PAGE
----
Thursday, July 31, 2008

Under the global influence.

My friend Tawana called late Wednesday night.

"Well, I've made up my mind. I'm going to go European."

"Really? Are you sure?"

"Yup. Everybody's doing it."

"I dunno. I can see just pulling the weeds, but I don't know about, well, mowing everything down."

"What? What are you talking about?"

"What are you talking about?"

"I'm going to buy a bike to ride to work."

"Oh. I thought you were going to shave something."

Picture,1920s, originally taken from Flickr, now released in the public domain. Caged from Wikipedia Commons.

Wednesday, July 30, 2008

Just one more thing that's no fun now that I know better.

Tanya, a beautiful young Gypsy girl, was swaying in a provocative, sensual dance before Nikki’s sprawled form. One of his hands lightly held a small flask of brandy on his powerful chest. The other hand, lying carelessly on the chair arm, would occasionally move listlessly to the nearby table and turn over another card in the game of solitaire he was indifferently and infrequently pursuing while regarding Tanya, who skillfully undulated to the wild, frenzied tempo. Through narrowed tawny eyes, Nikki watched her tantalize him. Her graceful young body, half revealed in a scanty blouse and silken skirt, twirled close, then retreated, displaying a wanton invitation from brilliant dark eyes. The firelight caught the coruscation of golden highlights from the heavy hoops in her ears and from the multitude of sparkling necklaces twined round her slender neck and swaying against her trembling half-naked breasts.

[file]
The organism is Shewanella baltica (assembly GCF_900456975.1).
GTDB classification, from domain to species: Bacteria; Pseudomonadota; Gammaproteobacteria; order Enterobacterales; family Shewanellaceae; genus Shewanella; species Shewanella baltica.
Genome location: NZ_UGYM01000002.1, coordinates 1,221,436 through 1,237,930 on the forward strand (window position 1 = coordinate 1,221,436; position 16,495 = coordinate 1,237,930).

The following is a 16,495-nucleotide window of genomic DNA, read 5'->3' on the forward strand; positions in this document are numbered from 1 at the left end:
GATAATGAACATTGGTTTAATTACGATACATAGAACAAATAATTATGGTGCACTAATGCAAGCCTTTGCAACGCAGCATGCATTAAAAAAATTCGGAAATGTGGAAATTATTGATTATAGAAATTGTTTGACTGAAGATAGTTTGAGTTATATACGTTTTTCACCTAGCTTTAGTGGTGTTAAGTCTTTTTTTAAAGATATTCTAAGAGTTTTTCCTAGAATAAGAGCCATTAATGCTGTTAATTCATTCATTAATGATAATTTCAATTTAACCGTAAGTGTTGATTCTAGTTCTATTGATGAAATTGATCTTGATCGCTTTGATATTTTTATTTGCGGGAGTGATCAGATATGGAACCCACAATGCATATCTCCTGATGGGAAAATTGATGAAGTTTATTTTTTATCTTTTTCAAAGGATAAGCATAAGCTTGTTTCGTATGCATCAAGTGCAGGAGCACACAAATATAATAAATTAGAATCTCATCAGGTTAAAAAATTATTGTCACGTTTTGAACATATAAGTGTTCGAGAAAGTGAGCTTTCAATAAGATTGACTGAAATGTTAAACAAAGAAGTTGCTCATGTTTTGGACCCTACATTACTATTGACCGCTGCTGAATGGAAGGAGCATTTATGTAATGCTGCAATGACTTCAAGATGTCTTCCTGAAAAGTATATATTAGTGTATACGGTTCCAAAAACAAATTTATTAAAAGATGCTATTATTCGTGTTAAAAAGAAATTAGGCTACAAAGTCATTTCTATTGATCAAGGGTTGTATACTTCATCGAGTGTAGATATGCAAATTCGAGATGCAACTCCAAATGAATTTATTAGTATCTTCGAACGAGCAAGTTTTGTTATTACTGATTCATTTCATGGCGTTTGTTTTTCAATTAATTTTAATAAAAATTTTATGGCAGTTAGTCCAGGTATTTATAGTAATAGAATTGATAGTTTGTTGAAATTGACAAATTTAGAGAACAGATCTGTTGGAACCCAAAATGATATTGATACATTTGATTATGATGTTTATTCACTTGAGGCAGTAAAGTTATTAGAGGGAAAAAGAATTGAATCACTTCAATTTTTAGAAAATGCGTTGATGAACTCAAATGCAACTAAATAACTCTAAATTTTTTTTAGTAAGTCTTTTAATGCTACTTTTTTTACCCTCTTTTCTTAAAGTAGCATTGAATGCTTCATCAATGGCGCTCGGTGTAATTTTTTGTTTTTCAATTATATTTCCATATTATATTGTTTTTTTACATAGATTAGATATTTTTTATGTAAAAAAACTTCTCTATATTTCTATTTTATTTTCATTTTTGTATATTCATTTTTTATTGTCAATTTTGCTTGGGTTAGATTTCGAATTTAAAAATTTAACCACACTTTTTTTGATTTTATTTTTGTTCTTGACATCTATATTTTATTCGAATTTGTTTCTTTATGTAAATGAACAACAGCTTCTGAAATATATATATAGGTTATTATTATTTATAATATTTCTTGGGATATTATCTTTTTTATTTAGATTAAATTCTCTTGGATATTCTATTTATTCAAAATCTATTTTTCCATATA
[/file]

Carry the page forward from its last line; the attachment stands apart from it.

I should be embarrassed to admit how many of these I must have read when I was in High School. In my defense, everyone else was reading them, too--even some of the boys. These books were a pretty hot commodity; they were thick and throbbing with salaciousness and we passed them from hand to hand until the covers were torn away and the pages just barely hanging from the binding. You knew you'd been passed a really good read when someone handed you a copy held together purely by the grace of a wide rubber band.

It occurred to me today that--armed with a graduate degree in English and hard-won appreciation of quality literature--I couldn't find a book that gave me that much enjoyment if my livelihood depended on it.

I'm needing a good read in the very worst way. Send me your recommendations. If you include a review, I'll publish it for all the world to see.

Tuesday, July 29, 2008

Well, I hope somebody's working on it.

My friend Tawana called last night with another idea for us to make millions upon millions of dollars. I can't tell you about it, though. She was still a little sketchy on the details.

She'll work it out; she always does. Why, we could buy and sell every one of you with all the great ideas she's had for making us rich.

In all the years she's been conjuring these things up, she's never yet called to say,"I'm about to make a billion bucks. I'll invite you to up to see the palace after I get settled."

She makes sure that I'm always part of the plan. And it's great to have a friend who wants to include you in her good fortune--except for the fact that good fortune isn't high on my list of gotta-haves these days.

What I could really use right now is a fast and painless way to get my old ass back.